Earlier this week, the Securities and Exchange Commission filed a legal memorandum opposing the intervention of six XRP cryptocurrency holders in its lawsuit against blockchain company Ripple Labs Inc. and two of its executives, co-founder and chairman Christian Larsen and CEO Bradley Garlinghouse. The lawsuit, filed in December of 2020 in the Southern District of New York, alleges that Ripple raised over $1.3 billion through the sale and distribution of unregistered digital assets of XRP in violation of Sections 5(a) and 5(c) of the Securities Act of 1993.
In their motion to intervene, the movants said that when the SEC brought the lawsuit against Ripple, it alleged that XRP is a security, not a currency, and that all XRP, including that which is owned and utilized by XRP holders, constitute unregistered securities.
“The SEC has put the property of XRP Holders at the heart of this case and positions its interest at the complete opposite end of the spectrum from that of XRP Holders. The Defendants have also made it clear that they do not represent the interests of XRP Holders. Simply put, XRP Holders cannot rely on the Defendants’ efforts in this case. Without intervention, the SEC can continue to manipulate the role of XRP Holders to fit its narrative against Ripple and its two executives and potentially destroy the property interests of XRP Holders,” they said.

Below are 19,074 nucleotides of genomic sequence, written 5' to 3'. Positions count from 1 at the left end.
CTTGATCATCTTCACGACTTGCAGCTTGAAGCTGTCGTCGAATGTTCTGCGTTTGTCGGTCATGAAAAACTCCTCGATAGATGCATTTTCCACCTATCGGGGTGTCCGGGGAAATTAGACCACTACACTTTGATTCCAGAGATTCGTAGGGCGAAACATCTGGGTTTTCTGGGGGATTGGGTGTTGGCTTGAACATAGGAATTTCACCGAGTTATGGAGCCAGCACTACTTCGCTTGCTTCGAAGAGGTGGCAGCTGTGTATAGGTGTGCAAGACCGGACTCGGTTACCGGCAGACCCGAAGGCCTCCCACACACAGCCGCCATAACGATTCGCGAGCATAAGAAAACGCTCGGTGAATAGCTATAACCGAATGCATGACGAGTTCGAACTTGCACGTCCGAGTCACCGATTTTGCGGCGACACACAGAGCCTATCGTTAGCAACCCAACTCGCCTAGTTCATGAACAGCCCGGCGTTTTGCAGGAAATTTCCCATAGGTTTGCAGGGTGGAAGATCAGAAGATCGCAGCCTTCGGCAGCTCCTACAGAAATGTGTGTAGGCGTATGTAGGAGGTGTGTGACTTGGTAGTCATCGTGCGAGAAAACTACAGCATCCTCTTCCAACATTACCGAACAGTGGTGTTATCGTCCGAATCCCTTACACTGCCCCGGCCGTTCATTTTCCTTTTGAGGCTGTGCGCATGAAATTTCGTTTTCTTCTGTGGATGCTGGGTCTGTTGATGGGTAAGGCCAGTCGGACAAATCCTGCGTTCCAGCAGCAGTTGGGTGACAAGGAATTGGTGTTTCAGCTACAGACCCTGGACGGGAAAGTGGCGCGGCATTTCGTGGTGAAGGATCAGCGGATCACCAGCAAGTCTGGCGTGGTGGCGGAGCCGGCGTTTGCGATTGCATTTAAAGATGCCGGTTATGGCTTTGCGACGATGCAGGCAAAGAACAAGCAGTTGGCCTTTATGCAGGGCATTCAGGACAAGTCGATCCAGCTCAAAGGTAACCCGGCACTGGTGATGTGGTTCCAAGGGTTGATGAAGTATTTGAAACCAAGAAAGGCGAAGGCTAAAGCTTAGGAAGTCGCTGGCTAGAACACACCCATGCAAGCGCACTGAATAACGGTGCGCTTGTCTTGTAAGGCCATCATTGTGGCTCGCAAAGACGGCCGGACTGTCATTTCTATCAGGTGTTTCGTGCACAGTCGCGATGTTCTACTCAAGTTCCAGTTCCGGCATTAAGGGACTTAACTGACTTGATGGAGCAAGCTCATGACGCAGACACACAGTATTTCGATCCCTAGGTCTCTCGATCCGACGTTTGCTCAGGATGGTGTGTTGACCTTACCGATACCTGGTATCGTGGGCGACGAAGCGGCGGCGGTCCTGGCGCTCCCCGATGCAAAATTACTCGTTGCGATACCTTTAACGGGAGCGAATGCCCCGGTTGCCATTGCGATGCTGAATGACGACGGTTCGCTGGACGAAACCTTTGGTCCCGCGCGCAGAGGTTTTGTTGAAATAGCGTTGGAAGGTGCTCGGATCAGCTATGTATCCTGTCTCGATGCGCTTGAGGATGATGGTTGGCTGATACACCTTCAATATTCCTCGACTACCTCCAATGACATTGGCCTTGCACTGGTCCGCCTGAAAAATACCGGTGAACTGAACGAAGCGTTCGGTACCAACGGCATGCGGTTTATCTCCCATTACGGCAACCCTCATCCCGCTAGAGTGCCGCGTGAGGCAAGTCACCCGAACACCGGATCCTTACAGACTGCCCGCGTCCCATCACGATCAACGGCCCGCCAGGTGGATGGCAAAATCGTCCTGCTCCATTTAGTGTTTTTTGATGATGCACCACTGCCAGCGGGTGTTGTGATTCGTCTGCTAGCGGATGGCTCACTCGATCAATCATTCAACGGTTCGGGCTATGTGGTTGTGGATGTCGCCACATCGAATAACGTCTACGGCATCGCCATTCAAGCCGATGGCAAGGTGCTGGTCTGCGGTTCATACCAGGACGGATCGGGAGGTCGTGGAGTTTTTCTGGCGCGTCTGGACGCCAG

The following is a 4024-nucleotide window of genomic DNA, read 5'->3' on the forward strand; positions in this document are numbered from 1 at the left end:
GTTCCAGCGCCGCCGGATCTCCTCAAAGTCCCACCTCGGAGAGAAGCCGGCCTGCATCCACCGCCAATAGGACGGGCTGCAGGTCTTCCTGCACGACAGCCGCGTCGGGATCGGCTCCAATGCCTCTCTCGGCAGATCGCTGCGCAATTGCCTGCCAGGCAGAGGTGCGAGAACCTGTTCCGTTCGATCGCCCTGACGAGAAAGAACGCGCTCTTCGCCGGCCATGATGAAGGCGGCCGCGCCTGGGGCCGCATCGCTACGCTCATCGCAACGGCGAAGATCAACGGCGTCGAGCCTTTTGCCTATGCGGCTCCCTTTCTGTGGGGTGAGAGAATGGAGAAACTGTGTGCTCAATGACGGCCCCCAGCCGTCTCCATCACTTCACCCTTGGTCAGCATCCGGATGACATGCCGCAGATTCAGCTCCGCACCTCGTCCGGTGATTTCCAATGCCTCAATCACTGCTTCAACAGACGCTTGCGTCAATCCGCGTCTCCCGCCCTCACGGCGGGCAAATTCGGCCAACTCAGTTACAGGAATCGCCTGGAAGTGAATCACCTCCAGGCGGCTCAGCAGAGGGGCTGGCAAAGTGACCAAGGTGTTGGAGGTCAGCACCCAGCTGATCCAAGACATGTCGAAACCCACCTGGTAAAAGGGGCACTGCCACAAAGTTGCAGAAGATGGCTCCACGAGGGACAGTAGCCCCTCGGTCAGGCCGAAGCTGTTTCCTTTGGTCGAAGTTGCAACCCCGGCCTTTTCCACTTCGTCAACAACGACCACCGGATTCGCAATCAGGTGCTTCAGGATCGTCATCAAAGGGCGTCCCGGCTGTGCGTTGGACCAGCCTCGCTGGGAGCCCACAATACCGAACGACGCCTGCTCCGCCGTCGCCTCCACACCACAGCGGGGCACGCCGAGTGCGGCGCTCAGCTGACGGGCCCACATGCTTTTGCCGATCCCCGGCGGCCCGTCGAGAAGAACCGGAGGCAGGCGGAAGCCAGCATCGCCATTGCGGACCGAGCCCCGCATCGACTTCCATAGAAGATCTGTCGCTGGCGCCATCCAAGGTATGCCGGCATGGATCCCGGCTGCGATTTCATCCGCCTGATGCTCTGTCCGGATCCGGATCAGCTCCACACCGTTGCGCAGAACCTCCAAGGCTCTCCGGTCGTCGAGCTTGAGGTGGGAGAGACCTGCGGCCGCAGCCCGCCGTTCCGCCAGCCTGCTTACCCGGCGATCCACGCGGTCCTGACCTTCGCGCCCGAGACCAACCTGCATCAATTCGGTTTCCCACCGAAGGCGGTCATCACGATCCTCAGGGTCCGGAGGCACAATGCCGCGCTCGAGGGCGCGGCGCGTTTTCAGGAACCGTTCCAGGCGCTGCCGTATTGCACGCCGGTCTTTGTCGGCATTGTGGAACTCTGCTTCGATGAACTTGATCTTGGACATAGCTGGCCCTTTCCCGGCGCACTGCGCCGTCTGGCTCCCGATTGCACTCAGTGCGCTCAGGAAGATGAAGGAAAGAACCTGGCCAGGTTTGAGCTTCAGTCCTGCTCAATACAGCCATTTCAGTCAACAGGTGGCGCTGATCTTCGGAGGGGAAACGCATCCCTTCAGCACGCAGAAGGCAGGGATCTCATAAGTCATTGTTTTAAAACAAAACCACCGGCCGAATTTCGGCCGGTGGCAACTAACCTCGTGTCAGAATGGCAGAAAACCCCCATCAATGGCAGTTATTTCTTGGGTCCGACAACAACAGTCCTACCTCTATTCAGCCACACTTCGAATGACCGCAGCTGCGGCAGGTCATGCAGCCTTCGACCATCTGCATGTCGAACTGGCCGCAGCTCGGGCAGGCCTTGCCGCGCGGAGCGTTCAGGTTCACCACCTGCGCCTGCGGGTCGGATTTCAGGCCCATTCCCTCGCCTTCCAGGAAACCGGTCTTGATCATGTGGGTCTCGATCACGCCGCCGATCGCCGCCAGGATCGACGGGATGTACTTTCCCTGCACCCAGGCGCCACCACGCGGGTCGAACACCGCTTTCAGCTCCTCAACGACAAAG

The SEC seeks to deny the motion to intervene on the grounds that the movants cannot offer any unique perspective or information that is not already available to the Court, are not impartial participants, but advocates for Ripple, and that their arguments are not relevant to the charges brought by the SEC.
In response, the movants said XRP holders “have a protectable interest that could be impeded, if not destroyed, by the disposition and outcome of this case. Moreover, the existing parties do not adequately represent their interest. XRP Holders should be allowed to speak for themselves. XRP Holders do not seek to broaden the scope of the SEC’s claims but rather protect their interests and provide the court with critical information necessary for the fair disposition of this case.”
The court has yet to decide on the motion to intervene. The proposed intervenors are represented by Deaton Law Firm.